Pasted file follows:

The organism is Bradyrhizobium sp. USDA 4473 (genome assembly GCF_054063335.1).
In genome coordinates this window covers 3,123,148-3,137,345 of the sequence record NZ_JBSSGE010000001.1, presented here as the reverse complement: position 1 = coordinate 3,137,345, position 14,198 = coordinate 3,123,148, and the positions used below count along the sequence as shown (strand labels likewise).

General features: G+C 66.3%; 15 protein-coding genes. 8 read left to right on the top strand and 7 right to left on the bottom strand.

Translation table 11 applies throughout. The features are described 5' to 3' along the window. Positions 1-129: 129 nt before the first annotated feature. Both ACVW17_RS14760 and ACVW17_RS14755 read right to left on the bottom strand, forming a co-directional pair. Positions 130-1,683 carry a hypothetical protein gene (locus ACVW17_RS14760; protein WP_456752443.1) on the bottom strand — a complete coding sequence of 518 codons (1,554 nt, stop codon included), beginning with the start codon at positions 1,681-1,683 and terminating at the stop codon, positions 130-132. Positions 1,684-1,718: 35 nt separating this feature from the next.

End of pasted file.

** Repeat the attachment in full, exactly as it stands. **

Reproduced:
The organism is Bradyrhizobium sp. USDA 4473 (genome assembly GCF_054063335.1).
In genome coordinates this window covers 3,123,148-3,137,345 of the sequence record NZ_JBSSGE010000001.1, presented here as the reverse complement: position 1 = coordinate 3,137,345, position 14,198 = coordinate 3,123,148, and the positions used below count along the sequence as shown (strand labels likewise).

General features: G+C 66.3%; 15 protein-coding genes. 8 read left to right on the top strand and 7 right to left on the bottom strand.

Translation table 11 applies throughout. The features are described 5' to 3' along the window. Positions 1-129: 129 nt before the first annotated feature. Both ACVW17_RS14760 and ACVW17_RS14755 read right to left on the bottom strand, forming a co-directional pair. Positions 130-1,683 carry a hypothetical protein gene (locus ACVW17_RS14760; protein WP_456752443.1) on the bottom strand — a complete coding sequence of 518 codons (1,554 nt, stop codon included), beginning with the start codon at positions 1,681-1,683 and terminating at the stop codon, positions 130-132. Positions 1,684-1,718: 35 nt separating this feature from the next.